Well the major thing right now is an ongoing debate over trying to recategorize social media under the FCC guidelines. So they’ve had protection since the 1990s, under a component of regulation that protected them and made them immune from liability, on the basis that they were operating as, you know, an open platform, and they ultimately weren’t responsible for the content that appeared on these outlets. But, you know, ultimately, once you start the platforming people as they’ve done, once you start determining what can and cannot be published, once you start blocking, as they just did the fourth largest newspaper in the country, the New York Post, and it’s reporting on the Biden scandal. And the examples go on and as you well know. Now you’re not an open platform, you’re a publishing company. And as a public publishing company, you can’t be used as a except the same, you know, immunity laws, and liability laws that apply to traditional publishers. So in my judgment, you can take most of these companies, which are not operating in the spirit or the letter of the law, as it related to how they’re originally categorized. The President Trump’s absolutely right on target to try to get this done with some urgency.

ER:

Michael, I wrote a book, a dystopian novel about an America ruled by communists, however, so far this year I have sent the manuscript to several literary agents and the average response was that they liked the work, but that they did not consider that the publishing climate was appropriate to publishing this type of novel. Culturally, in the media, in the cinema, in literature, there is a predominance and dominance of the left. At what point did all this happen and how can we turn it around?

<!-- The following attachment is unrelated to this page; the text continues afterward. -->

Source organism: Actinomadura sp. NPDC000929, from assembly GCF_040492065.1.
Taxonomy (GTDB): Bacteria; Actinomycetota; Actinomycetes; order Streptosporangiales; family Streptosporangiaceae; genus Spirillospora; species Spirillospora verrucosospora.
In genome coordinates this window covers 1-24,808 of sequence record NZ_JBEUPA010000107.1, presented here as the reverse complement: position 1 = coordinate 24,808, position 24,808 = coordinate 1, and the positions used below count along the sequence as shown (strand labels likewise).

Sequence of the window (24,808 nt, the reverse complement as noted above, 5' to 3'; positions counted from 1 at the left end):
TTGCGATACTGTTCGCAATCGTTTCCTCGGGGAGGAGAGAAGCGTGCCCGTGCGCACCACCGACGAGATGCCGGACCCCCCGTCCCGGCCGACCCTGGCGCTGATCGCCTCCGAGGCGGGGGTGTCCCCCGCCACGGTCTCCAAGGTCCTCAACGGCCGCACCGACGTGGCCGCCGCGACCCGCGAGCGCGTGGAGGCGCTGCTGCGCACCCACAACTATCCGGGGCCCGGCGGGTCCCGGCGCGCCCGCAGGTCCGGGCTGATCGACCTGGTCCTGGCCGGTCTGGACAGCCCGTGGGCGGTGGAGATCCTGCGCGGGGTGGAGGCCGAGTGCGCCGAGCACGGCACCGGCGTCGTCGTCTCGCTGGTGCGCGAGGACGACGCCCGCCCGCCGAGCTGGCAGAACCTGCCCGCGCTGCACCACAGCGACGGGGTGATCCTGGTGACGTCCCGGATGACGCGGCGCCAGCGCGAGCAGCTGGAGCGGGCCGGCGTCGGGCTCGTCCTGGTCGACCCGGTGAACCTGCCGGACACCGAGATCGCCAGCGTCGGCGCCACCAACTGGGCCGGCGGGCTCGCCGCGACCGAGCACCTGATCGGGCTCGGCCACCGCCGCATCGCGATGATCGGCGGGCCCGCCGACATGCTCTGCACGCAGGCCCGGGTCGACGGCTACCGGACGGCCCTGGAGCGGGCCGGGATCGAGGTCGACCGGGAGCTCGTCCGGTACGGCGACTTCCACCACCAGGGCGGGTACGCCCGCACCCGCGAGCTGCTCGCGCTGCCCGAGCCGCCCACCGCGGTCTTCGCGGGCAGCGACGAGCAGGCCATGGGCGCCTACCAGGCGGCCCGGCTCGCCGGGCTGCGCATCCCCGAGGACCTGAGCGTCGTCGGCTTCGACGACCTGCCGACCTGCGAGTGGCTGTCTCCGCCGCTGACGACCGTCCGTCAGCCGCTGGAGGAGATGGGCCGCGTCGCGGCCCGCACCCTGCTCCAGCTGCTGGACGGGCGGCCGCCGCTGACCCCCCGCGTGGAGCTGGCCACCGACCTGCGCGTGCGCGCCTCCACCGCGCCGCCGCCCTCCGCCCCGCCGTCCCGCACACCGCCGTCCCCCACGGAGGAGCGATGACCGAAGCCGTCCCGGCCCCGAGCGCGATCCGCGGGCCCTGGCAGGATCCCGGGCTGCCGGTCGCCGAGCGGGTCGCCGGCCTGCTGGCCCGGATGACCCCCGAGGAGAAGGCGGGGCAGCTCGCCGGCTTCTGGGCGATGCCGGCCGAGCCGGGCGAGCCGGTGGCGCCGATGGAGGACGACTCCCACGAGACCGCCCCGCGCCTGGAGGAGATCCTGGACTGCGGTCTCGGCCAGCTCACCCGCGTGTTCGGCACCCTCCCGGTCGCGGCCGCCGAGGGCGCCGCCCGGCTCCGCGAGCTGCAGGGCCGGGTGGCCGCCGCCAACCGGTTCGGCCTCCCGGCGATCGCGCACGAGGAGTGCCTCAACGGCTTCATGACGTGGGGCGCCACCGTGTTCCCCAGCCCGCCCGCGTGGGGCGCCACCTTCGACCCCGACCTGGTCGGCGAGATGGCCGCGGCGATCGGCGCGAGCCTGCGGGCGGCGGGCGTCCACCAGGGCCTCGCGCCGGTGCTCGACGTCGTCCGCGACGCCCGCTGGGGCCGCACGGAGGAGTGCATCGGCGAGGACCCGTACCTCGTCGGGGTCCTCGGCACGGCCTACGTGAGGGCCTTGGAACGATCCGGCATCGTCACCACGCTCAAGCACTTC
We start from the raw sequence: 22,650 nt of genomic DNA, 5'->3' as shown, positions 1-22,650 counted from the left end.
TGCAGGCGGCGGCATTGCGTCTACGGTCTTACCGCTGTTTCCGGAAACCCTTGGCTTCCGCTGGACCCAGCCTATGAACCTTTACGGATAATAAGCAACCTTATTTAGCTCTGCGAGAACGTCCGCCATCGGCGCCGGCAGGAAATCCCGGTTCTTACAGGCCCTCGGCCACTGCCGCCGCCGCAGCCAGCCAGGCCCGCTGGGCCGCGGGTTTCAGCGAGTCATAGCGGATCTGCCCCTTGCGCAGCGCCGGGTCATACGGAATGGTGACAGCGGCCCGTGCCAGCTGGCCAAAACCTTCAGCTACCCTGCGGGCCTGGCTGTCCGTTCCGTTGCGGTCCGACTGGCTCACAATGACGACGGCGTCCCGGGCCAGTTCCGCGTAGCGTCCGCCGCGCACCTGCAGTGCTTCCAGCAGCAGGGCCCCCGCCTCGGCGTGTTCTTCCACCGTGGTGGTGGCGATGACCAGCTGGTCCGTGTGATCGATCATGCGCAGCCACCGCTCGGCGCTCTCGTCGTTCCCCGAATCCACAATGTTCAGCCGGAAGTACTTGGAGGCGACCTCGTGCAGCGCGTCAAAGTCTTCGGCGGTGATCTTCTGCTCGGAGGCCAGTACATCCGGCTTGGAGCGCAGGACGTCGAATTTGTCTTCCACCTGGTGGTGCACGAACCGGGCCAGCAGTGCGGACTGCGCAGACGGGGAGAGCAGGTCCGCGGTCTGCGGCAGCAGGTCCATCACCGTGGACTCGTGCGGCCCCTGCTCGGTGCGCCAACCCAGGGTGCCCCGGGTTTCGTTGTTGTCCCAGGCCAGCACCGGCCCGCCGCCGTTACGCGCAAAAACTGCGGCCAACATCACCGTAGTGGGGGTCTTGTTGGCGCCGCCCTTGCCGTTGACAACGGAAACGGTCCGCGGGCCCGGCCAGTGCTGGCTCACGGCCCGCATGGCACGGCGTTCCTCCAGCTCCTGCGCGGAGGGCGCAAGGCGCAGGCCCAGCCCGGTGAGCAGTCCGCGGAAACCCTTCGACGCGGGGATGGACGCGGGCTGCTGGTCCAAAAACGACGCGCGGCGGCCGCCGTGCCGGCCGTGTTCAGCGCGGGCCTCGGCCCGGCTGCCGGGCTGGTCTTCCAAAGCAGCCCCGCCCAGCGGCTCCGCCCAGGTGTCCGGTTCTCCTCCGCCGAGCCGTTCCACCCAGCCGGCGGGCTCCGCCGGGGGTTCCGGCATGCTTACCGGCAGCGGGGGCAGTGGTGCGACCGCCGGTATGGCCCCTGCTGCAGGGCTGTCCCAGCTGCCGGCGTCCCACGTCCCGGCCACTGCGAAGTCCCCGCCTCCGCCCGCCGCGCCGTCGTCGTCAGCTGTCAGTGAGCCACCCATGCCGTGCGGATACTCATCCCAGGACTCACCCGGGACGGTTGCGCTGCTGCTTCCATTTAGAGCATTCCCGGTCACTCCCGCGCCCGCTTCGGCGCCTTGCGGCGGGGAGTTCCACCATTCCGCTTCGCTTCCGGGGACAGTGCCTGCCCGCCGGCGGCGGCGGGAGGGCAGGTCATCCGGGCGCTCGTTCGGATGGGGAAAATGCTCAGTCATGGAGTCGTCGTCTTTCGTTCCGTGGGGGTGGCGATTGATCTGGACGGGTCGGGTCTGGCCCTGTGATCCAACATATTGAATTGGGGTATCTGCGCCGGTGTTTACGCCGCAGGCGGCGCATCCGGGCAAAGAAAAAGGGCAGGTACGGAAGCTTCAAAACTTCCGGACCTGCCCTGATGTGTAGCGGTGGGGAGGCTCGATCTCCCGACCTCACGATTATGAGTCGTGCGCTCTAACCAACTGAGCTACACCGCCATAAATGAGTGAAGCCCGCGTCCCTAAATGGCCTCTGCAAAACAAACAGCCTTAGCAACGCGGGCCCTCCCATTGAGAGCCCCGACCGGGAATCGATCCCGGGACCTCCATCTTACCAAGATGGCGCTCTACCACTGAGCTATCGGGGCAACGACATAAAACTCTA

MJ:

I think my entire adult life we’ve looked at most of these institutions, and you know, and it certainly includes book publishing. My dad actually worked in that profession and for a good part of his career. And they’ve been largely controlled by the left. It’s an intriguing question, not one that you ask, but one that I’m presenting as a way to answer your question, how did these institutions become almost all systematically controlled by an ideology? That is that itself is a less subscribed to ideology, then conservatism or, you know… in my judgment, my views, for instance, are pretty centrist. The more I’ve thought about it, I mean, my feeling is, you know, I’m here into the Constitution, limited government, low taxes. You know, those aren’t extreme views, they’re very mainstream views. And yet, there’s a war going on as you correctly said and that’s the word you used. And it’s a word I agree with. There’s a war against America’s founding principles. It’s a war for understanding our history. It’s a war for controlling education in this country for controlling media messaging for determining what is and is not both accurate and acceptable in the way of human communication. And it’s completely contradictory, obviously, to the founding of this country. And I have to say, you know, my biggest concern, even more so than the fact that these things are happening is the fact that I don’t see the sense of urgency being applied on our side to really bring resolution to it. And I think it’s that same lack of urgency that allowed us to fall in this position in the first place.

So we have gotten to a point where we either need to get reengaged in these existing institutions, which I think is going to be incredibly difficult, but build our own, which is the conclusion some of the people whose views I, you know, kind of trust the most have been sort of that’s where their heads at right now, is it that we’re going to ultimately have to like rebuild institutions that we’re really looking at that level of divisiveness. I’m hoping that’s not the case, that it’s just an issue of us not being sufficiently engaged. But I have been a student of communist revolutions and socialist ascent worldwide. I’ve seen how it’s operated. And I certainly would agree with the Venezuelans, Cubans, Nicaraguans that have been warning us that we’re, they’ve seen this whole way before.

ER: 

Socialism is increasingly accepted in the United States, why has this ideological threat not been neutralized in the country despite the evidence that exists about all the death and destruction it has caused in the world?

MJ: